"The cafe was FULL with other stragglers and the teachers on duty couldn't have given less of a sh!t. I sat with some friends who were also late and spent the entire time playing cards. The next day the rule was cancelled. Go figure."
No drinking water allowed.
"I was sent to the principal in elementary school for getting a drink of water out of line (as in we walked down the hall in a formation and we had designated water drinking stops). To this day I still remember the principal asking angrily well what if every one started getting water without permission? And I still don't have an answer."
Doesn’t the dean have better things to do?
"Toilet paper rationing. This was in 1997/98, btw. Apparently the high school girls room was going through too much toilet paper so the dean, a woman, stood outside the door and distributed a few squares of 1-ply institutional toilet paper to us as we went in. If she noticed toilet paper on the floor, our ration got cut down. If we asked for more for...bigger jobs...we were told to save it for home."
"There were several episodes of girls stuck in stalls until friends could beg for more TP because of period messes or unexpected bowel incidents. The dean wouldn't even hand it over--she would go in the bathroom and pass it a few squares at a time over the door. If you didn't catch it as it fell and it landed on the floor, well, that's your fault and you're not getting more. If you used more than she thought necessary, tough luck, go to class with blood/sh!t on your body."
"It took about a week of extremely angry parents coming to the school and calling both the school and the school board, but we finally got our toilet paper back, unlimited."
"How did we celebrate?"
"By TPing her car, of course."
It’s incredible how far some schools go to enforce the zero tolerance rule. It’s like they don’t fully understand what it means to be bullied.
A bit of the ol’ ultraviolence.stop it science fiction GIF by FilmStruckGiphy
"After 9/11, my school instituted a zero-tolerance policy on bullying and violence. What 9/11 had to do with bullying, I don't know. Anyways, Halloween 2001, I dressed up as the guy from Clockwork Orange. He carries a cane around."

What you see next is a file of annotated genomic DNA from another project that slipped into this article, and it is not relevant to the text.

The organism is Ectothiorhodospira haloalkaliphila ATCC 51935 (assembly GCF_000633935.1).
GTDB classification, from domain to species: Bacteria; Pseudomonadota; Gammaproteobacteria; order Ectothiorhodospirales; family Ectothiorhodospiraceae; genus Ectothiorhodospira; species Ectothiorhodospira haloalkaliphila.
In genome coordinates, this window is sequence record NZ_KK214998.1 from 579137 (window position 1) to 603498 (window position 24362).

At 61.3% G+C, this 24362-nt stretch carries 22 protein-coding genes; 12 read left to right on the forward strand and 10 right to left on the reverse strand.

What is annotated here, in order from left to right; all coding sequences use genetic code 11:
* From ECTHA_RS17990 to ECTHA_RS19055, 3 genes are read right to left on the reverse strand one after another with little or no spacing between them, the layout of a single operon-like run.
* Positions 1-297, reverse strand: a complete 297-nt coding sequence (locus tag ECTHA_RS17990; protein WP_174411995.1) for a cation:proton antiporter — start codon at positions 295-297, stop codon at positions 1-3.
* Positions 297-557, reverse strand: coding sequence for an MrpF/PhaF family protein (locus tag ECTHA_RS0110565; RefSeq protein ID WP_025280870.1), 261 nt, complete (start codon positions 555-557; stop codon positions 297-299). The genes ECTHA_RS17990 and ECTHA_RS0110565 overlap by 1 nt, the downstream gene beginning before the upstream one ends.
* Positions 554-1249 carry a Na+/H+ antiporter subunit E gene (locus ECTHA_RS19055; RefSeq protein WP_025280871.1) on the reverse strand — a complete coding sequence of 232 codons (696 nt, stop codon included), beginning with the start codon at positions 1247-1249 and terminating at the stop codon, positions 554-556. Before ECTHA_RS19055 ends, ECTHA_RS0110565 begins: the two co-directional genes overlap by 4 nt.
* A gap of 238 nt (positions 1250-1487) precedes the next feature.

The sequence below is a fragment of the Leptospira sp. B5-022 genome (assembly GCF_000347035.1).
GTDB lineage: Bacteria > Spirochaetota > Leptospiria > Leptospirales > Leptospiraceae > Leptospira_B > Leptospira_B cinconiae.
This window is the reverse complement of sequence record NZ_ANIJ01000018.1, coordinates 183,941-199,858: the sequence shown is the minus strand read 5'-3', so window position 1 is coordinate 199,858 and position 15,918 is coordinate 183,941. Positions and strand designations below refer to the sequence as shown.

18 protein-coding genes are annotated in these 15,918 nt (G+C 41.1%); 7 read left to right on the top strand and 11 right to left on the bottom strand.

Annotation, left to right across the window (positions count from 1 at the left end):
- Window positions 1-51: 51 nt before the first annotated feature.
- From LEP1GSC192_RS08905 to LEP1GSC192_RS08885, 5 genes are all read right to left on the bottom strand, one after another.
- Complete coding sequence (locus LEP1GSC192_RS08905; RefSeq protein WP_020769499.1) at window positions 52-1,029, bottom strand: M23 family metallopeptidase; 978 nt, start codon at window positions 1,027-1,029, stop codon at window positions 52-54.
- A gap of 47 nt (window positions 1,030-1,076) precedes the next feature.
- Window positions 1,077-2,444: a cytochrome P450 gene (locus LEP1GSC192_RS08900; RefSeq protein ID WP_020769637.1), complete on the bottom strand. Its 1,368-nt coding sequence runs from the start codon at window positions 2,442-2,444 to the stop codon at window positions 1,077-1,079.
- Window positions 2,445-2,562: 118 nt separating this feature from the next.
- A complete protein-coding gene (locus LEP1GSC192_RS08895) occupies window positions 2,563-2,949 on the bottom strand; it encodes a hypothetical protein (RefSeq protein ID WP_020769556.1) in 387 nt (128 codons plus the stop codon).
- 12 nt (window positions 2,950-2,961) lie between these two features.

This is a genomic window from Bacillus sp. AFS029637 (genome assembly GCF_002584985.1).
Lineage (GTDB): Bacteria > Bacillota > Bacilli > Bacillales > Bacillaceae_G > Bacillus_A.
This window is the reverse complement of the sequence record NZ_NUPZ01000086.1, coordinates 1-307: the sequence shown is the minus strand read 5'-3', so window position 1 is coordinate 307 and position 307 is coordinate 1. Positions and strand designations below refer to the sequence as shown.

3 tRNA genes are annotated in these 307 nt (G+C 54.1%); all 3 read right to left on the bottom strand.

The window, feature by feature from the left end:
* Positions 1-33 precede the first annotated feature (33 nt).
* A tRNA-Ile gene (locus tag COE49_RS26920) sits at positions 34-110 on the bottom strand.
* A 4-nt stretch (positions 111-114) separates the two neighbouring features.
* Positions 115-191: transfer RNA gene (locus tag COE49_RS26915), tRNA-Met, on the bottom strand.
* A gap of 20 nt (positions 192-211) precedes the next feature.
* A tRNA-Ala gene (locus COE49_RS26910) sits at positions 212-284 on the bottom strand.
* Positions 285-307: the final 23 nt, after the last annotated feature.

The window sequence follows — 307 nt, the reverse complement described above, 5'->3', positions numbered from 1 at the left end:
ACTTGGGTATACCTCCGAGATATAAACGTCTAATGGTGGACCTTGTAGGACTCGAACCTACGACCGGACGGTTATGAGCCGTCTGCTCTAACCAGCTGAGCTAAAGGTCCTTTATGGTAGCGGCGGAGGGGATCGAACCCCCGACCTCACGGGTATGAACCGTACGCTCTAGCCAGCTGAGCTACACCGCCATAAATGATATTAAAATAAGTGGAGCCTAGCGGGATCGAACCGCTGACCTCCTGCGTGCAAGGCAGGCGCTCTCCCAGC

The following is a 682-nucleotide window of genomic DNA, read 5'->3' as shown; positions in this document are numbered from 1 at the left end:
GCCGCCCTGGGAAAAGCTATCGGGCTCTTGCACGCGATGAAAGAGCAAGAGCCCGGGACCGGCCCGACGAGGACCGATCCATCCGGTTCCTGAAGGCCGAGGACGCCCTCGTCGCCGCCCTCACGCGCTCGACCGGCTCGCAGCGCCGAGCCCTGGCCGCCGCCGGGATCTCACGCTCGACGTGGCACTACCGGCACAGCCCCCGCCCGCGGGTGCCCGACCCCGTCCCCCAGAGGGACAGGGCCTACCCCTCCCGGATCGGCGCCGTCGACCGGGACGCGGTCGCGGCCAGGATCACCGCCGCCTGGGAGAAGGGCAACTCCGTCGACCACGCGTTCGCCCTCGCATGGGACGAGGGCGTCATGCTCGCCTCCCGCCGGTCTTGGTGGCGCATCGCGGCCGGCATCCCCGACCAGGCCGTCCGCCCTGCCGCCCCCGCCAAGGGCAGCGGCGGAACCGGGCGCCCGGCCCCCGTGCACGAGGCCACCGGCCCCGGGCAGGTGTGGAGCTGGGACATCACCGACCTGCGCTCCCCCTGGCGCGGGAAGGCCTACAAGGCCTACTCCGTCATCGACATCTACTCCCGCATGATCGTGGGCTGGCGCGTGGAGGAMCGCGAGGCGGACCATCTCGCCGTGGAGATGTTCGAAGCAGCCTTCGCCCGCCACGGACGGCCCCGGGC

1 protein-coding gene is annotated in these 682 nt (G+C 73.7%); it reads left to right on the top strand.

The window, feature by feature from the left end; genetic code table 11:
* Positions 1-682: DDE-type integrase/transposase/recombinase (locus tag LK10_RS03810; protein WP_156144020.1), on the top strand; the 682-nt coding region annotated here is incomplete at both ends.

"The principal pulled me aside, told me walking around with a cane could be a weapon, therefore just walking with it is an act of violence, and suspended me for a couple of days, telling me that after 9/11, "we don't mess around with that kind of stuff"."
Neither of these rules make and sense.
"That if you say/do anything back to your bully it becomes a mutual conflict and isn't bullying, so if they start calling you slurs and making you feel bad every day and you call them stupid once or twice the school probably won't help."
"Also dress code required school branded hoodies... they were 50 dollars. If you wore a non school hoodie you got in school suspension."
What kind of gang would that be?
"No beads. Apparently, they thought beaded jewelry was gang-related?"
"Nothing says hardened criminal like matching bead bracelets that say "BFFs <3" ."
And of course, we can’t forget the truly bizarre rules that were put into place by clueless adults.
This is just sad.Bored Fun GIFGiphy
"My school was in a poor area of Rio de Janeiro, Brazil. Not a lot of schools here have money for anything. Because of a huge donation of books at the time I was in school, my school got an absurd number of books, including expensive ones."
"There were a few dumb rules, but the dumbest of them all?"
"We basically couldn't touch the books in the library without permission. It might sound reasonable at first, but check this out."
"The library was huge, and there were lots of books, including contemporary classics, non-fiction like The Last Problem, English Literature like Infinite Jest, How to kill a Mockingbird and whatnot. Dude, there was so much there, that place was probably the most valuable place in the entire school."
"I mean, it was awesome, there were enough books there for each student to lend about 100 every day."
"Here's the problem, the library went all but untouched for the entirety of my time there. Why? The amount of work it took to read one of those books was ridiculous and pretty much made sure not a single student bothered to try."
"First, you couldn't take any of the books home, period. Forget the fact that they had your address and all your parents info, so in the case that someone took it and didn't return it, they could just get it back - it had happened before at least once before the rule was made."
"Second, you couldn't leave the library with them, no matter what."
"Third, if you wanted to read the book, you'd have to do it in the library at the lunch break, which was about 45 minutes, so unless you weren't hungry ever, you had only a few minutes to go to the library. It was only open for a few hours around the break and not at all at any other time, so unless you stayed there for hours until the break for the afternoon classes, you just wouldn't have another chance. (Those hours around the break could be used for you to be tutored by a teacher, which almost never happened)"
"Fourth, once you went through all of that, you could only read the book under the observation of the people that volunteered to work in the library for credit, which was never more than two or three people, sometimes no one. Which means that if you got there and there were already three people there, forget it. Unless you were willing to read it standing up close to where the book was kept and even then they'd check on you every minute or so."